Dr. Torres was raised in the coastal neighborhood called Juana Matos in the town of Catano by her mother who had recently arrived Puerto Rico from Cuernavaca, Mexico and her father a natural born resident of Catano, Puerto Rico. Juana Matos is mangle, swamp and during Dr. Torres youth it was rural, almost completely isolated, the houses were wooden, and the surrounding areas were sugarcane fields. Not much has changed. When she was 18, Dr. Torres would wake up to the sound of gallos at 4 am to get to class by foot, by boat and by foot again or sometimes by bicycle by 8:00 am at the University of Puerto Rico in Rio Piedras. It was a nine-mile trek through parts of towns where black women were often kidnapped and raped by the newly arrived white US American soldiers that actively controlled San Juan with their abusive and violent presence. The Torres family has fortunately had an extensive tradition of uplifting their community which even today is still stricken with economic poverty under the racialized capitalism that exists in Puerto Rico. The father of Dr. María Elba Torres, Dr. Placido Torres was one of the first black medical doctors in 1940s and 1950s Puerto Rico who tended to patients often free of charge that were living in a community that wasn’t visited by doctors. It is to no surprise that Dr. Torres upholds her family tradition of recalling her original self and working to uplift those who held her during her childhood. In the wake of Hurricane María, Dr. Torres has formed an alliance with three organizations to bring solar energy to the completely devastated historically black neighborhood where she was raised. (insert link: https://www.generosity.com/emergencies-fundraising/solar-energy-for-puerto-rico-s-juana-matos )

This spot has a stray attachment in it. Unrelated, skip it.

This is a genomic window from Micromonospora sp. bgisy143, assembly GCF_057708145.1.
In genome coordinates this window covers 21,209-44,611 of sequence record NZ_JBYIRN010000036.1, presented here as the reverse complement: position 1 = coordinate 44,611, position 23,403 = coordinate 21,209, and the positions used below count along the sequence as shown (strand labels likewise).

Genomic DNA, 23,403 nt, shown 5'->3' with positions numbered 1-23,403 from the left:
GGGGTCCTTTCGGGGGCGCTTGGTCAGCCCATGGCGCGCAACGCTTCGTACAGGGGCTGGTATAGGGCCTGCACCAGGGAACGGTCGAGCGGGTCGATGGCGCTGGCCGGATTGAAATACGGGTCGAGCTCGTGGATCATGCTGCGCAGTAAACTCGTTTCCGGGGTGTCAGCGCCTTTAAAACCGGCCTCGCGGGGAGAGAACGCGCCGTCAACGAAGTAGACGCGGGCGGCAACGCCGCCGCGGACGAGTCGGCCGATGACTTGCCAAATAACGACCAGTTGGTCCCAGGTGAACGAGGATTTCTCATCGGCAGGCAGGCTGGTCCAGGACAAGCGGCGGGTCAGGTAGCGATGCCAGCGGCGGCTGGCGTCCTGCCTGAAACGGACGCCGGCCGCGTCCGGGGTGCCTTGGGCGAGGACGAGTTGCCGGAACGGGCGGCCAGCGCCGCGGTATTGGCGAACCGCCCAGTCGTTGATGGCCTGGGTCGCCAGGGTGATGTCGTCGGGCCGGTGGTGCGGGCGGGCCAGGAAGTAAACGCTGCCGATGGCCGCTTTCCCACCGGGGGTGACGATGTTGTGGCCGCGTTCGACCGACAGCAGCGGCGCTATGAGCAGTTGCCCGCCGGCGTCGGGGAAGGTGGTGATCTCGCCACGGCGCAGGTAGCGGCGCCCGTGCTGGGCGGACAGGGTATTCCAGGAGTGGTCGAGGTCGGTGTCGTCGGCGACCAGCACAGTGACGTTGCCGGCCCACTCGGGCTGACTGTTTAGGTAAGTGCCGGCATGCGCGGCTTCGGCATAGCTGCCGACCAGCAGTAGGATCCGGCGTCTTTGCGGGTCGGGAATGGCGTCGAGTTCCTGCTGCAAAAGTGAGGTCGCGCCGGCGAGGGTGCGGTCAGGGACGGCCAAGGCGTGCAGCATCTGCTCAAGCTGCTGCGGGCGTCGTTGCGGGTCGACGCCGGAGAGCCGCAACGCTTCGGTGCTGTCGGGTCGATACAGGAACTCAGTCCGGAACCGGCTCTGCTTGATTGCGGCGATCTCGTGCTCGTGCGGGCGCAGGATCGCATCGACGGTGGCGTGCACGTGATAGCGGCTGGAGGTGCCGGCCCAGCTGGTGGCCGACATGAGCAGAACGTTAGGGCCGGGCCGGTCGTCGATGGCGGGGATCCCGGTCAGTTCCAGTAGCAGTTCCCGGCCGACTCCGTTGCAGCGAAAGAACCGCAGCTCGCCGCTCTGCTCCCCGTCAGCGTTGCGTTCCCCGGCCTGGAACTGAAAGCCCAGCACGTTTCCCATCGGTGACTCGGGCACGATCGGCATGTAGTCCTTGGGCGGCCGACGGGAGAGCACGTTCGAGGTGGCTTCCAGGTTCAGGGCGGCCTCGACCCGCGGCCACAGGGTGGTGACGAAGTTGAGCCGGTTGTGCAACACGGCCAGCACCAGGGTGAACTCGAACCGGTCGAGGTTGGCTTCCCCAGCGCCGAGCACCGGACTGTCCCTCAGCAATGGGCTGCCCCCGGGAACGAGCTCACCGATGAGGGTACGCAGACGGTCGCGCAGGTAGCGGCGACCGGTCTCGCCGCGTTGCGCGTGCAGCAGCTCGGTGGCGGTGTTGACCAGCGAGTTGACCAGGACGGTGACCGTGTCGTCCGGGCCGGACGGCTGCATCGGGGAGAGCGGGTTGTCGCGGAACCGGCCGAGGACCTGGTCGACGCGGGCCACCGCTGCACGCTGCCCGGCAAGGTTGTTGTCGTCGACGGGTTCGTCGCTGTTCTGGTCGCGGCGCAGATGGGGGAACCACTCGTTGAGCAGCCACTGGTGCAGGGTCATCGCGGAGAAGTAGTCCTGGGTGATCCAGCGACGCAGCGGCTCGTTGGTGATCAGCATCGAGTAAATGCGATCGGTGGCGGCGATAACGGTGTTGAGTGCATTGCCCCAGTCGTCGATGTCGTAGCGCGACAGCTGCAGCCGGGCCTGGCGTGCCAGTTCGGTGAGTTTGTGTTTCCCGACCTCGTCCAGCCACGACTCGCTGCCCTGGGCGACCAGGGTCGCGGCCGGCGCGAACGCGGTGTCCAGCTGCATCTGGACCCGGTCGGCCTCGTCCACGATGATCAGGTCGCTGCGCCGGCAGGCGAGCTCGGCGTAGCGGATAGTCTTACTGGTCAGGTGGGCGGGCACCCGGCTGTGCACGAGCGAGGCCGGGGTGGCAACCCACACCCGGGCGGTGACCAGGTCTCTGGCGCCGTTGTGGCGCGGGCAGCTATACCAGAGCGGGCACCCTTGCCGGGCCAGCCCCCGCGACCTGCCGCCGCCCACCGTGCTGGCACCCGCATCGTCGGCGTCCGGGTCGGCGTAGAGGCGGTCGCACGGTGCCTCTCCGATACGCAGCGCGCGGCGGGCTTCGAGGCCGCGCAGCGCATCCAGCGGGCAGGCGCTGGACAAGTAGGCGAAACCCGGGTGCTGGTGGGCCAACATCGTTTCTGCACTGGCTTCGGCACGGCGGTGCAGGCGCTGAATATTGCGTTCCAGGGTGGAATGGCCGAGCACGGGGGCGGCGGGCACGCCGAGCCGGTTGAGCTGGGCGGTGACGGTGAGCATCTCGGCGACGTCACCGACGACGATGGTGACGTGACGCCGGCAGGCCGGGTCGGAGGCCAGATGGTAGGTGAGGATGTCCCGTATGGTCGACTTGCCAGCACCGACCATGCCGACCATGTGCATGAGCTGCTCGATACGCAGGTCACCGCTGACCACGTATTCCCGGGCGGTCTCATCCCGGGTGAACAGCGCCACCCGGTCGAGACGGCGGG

Dr. María Elba Torres Muñoz serves the community of Puerto Rico, the community of Juana Matos, Cataño, her students and mentees and the community of the University of Puerto Rico at Rio Piedras as an exemplary personification of revolutionary blackness in white supremacist academia. We learn from Dr. Torres that a black person who seeks to educate themselves inside of an academic praxis that has been hijacked by white supremacy must regard their education with intention and responsibility towards black revolution otherwise they might as well be white.
Dr. Torres is an intellectual, an academic, a community organizer and in every space, she enters be it in Puerto Rico giving students from New York University a three-week hands on seminar about art and public policy or Mexico where she discusses the plight of blackness in Latin America as a doctoral graduate from UNAM (Universidad Nacional Autónoma de Mexico), a proud black woman who works with intention and assumes the responsibility that she has socially, intellectually and institutionally. How will you contribute may be a question we ask ourselves as we dig into thesis writing and doctoral or masters investigations but contributions at the academic level for black people everywhere must be intersectional with black radicalism and inclusive of community. Dr. Torres reminds us that Black radicalism only truly exists within academia when it also exists outside of academia through the same channels.
The Second Conference on Afrodescendance in Puerto Rico is scheduled to take place at the University of Puerto Rico Rio Piedras in August of 2018. For more information please contact us through: email@example.com